Monday, August 11, 2014
Mark Driscoll, Mars Hill, Spiritual Abuse and What to do About It, Part 1
Don't kick a man when he's down.
It's true and good advice. It's not in the Bible, word for word, but that doesn't detract from its veracity.
I'm not interested in kicking Mark Driscoll when he's down. I don't know Mark Driscoll personally, and I'm nowhere near qualified to make judgments about him as a person. Sure, he grew up two blocks away from me; sure he married the daughter of my lifelong pastor, which made me privy to a few more details than the next person about Driscoll; that still leaves me nowhere near qualified.
The reason I am interested in what is happening with Mark and Mars Hill is that I feel that something similar happened to me and my family at the church I was going to for my lifetime, until two and a half years ago. And when what happened to me happened to me, I said (to the pastor, my wife, to anyone who would listen): I never would want what happened to me to happen to someone else. Ever since then I have taken spiritual/emotional/authority abuse extremely seriously.
I don't know Mark, I don't know any of the people who are now telling their stories about what happened to them at Mars Hill. But this is what I know: When everyone is telling a similar story, it might just mean something. And the fact of the matter is that many, many un-anonymous people are coming out and telling this story: I had a disagreement with leadership; I tried to open a dialogue about that disagreement with the leadership; I was kicked out of the church.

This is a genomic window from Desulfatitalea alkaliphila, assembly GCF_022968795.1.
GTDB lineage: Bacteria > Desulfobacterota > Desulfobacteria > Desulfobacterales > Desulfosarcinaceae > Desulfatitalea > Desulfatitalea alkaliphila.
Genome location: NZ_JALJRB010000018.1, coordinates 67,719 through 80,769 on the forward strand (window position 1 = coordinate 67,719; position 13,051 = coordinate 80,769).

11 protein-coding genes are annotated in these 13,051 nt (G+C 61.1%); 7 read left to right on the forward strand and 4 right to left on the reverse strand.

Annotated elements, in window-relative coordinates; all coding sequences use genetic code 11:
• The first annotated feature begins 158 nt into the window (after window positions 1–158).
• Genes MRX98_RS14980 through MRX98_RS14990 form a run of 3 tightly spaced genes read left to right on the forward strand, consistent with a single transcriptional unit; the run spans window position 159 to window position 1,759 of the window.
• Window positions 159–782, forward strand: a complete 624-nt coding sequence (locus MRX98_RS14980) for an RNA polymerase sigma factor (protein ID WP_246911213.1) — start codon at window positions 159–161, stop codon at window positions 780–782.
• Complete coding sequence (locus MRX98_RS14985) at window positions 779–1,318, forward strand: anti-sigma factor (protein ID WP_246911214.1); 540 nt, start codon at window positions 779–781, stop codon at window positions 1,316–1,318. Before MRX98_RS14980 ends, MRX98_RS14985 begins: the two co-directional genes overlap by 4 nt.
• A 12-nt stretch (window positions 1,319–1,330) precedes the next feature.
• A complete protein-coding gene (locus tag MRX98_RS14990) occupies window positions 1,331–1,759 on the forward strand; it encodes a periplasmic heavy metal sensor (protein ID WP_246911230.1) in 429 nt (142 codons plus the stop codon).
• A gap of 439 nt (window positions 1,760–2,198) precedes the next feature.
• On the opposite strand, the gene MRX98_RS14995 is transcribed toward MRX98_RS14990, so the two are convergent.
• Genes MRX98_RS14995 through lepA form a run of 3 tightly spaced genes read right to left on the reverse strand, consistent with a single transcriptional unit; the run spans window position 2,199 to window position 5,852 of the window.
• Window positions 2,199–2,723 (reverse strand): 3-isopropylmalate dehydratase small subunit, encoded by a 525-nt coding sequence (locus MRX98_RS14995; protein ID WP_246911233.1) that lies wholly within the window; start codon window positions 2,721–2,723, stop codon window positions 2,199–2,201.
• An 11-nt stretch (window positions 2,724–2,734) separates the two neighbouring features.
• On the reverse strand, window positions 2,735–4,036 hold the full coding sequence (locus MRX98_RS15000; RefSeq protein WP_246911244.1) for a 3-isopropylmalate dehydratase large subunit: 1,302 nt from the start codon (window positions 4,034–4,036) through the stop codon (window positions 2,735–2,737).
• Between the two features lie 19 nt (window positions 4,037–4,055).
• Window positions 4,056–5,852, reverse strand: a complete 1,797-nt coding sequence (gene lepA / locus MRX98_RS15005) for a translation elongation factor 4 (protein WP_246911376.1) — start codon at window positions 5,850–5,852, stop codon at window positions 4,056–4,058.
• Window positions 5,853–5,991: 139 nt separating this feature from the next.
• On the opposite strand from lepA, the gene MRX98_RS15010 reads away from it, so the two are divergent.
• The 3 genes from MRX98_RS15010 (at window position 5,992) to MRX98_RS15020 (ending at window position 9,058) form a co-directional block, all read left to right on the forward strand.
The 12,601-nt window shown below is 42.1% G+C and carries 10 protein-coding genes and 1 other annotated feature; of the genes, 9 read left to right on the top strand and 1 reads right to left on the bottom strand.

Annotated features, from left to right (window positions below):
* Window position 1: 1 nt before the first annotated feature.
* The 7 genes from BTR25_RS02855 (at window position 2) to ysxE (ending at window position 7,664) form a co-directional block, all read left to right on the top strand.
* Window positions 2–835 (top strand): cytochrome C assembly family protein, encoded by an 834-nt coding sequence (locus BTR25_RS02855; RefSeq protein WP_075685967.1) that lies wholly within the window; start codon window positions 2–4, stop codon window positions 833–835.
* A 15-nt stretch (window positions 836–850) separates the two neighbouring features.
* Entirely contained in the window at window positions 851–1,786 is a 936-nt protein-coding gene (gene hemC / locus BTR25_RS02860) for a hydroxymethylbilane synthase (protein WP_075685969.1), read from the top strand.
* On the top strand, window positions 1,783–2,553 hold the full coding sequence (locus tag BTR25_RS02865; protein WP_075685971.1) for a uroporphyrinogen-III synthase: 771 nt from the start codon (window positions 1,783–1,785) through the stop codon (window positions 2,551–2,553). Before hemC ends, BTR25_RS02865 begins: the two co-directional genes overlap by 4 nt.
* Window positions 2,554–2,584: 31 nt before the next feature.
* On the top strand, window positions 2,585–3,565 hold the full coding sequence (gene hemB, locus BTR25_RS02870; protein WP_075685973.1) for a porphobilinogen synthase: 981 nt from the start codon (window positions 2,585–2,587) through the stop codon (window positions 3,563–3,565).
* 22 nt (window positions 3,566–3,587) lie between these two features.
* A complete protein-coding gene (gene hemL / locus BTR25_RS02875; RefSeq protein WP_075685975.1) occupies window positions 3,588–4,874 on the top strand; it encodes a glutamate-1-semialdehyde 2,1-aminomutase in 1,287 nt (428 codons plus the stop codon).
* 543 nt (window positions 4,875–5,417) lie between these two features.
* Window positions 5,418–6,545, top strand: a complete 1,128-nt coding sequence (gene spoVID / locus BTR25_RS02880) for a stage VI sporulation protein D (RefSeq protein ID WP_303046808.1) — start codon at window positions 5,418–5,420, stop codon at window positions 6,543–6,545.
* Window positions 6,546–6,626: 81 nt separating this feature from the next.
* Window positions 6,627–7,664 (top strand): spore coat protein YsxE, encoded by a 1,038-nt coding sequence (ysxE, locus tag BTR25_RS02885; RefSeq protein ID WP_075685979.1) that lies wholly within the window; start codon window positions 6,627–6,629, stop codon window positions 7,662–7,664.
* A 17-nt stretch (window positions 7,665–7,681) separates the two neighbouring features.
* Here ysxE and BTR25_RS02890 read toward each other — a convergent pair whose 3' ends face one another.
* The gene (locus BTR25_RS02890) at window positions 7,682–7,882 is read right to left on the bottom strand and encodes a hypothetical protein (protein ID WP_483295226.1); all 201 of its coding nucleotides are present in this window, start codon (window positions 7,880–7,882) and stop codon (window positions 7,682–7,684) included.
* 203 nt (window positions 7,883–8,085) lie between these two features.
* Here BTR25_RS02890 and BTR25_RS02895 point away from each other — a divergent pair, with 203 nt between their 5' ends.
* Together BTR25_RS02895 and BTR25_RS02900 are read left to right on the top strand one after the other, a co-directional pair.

This is a pattern. This is actually happening. This is what happened to me.
But it never actually happens like that. It's not as cut and dry and simple and easy. What my description leaves out is the passive-aggressive comments, the doublespeak, the paranoia of unhealthly leadership, the trouble that the concentration of power in too few hands renders, the unstated implications, the feigned godliness, the deafening silence that suddenly emanates from your once close friends and family, the use of Scripture from people in power to justify the unjustifiable. Religion is so painful because religious people are just as broken and fallen and flawed as non-religious people--but religious people pretend they are not and so they often wrap everything they do in whoreish rags of implied morality that manage to fool the faithful because we have fallen for the same lie as the rest of the religious people have. We expect more from ourselves and our leaders because of our religion, so we think that we see it.
Oh my. I knew that I had a lot to say, but I haven't even finished with clearing my throat and I've already said so much (and probably too much).
If this examination of the subject is going to continue, it is going to have to be a multi-part series.
But maybe I will have come to my senses before I am able to post the next installment.